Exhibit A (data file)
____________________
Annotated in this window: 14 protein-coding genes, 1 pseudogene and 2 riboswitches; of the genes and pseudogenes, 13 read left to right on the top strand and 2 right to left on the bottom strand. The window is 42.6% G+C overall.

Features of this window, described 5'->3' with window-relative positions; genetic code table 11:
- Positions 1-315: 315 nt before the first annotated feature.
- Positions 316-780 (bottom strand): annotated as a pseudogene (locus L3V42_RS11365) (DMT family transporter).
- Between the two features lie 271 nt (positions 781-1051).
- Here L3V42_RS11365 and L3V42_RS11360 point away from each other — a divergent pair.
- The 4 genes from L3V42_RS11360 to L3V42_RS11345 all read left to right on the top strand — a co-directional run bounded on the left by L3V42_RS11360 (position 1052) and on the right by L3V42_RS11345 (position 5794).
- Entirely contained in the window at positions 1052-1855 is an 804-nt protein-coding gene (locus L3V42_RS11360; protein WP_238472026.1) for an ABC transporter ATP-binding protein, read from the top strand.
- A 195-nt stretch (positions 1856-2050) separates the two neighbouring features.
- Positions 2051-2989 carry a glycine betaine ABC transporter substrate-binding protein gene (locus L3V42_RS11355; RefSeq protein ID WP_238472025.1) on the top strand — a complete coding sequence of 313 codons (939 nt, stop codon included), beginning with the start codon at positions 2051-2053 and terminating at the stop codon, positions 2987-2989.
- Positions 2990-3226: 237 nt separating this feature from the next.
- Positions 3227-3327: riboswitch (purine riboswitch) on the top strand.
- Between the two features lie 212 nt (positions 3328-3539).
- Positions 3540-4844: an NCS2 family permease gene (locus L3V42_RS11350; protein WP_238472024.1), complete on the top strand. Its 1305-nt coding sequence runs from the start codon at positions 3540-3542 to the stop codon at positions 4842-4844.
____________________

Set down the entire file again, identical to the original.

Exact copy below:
Annotated in this window: 14 protein-coding genes, 1 pseudogene and 2 riboswitches; of the genes and pseudogenes, 13 read left to right on the top strand and 2 right to left on the bottom strand. The window is 42.6% G+C overall.

Features of this window, described 5'->3' with window-relative positions; genetic code table 11:
- Positions 1-315: 315 nt before the first annotated feature.
- Positions 316-780 (bottom strand): annotated as a pseudogene (locus L3V42_RS11365) (DMT family transporter).
- Between the two features lie 271 nt (positions 781-1051).
- Here L3V42_RS11365 and L3V42_RS11360 point away from each other — a divergent pair.
- The 4 genes from L3V42_RS11360 to L3V42_RS11345 all read left to right on the top strand — a co-directional run bounded on the left by L3V42_RS11360 (position 1052) and on the right by L3V42_RS11345 (position 5794).
- Entirely contained in the window at positions 1052-1855 is an 804-nt protein-coding gene (locus L3V42_RS11360; protein WP_238472026.1) for an ABC transporter ATP-binding protein, read from the top strand.
- A 195-nt stretch (positions 1856-2050) separates the two neighbouring features.
- Positions 2051-2989 carry a glycine betaine ABC transporter substrate-binding protein gene (locus L3V42_RS11355; RefSeq protein ID WP_238472025.1) on the top strand — a complete coding sequence of 313 codons (939 nt, stop codon included), beginning with the start codon at positions 2051-2053 and terminating at the stop codon, positions 2987-2989.
- Positions 2990-3226: 237 nt separating this feature from the next.
- Positions 3227-3327: riboswitch (purine riboswitch) on the top strand.
- Between the two features lie 212 nt (positions 3328-3539).
- Positions 3540-4844: an NCS2 family permease gene (locus L3V42_RS11350; protein WP_238472024.1), complete on the top strand. Its 1305-nt coding sequence runs from the start codon at positions 3540-3542 to the stop codon at positions 4842-4844.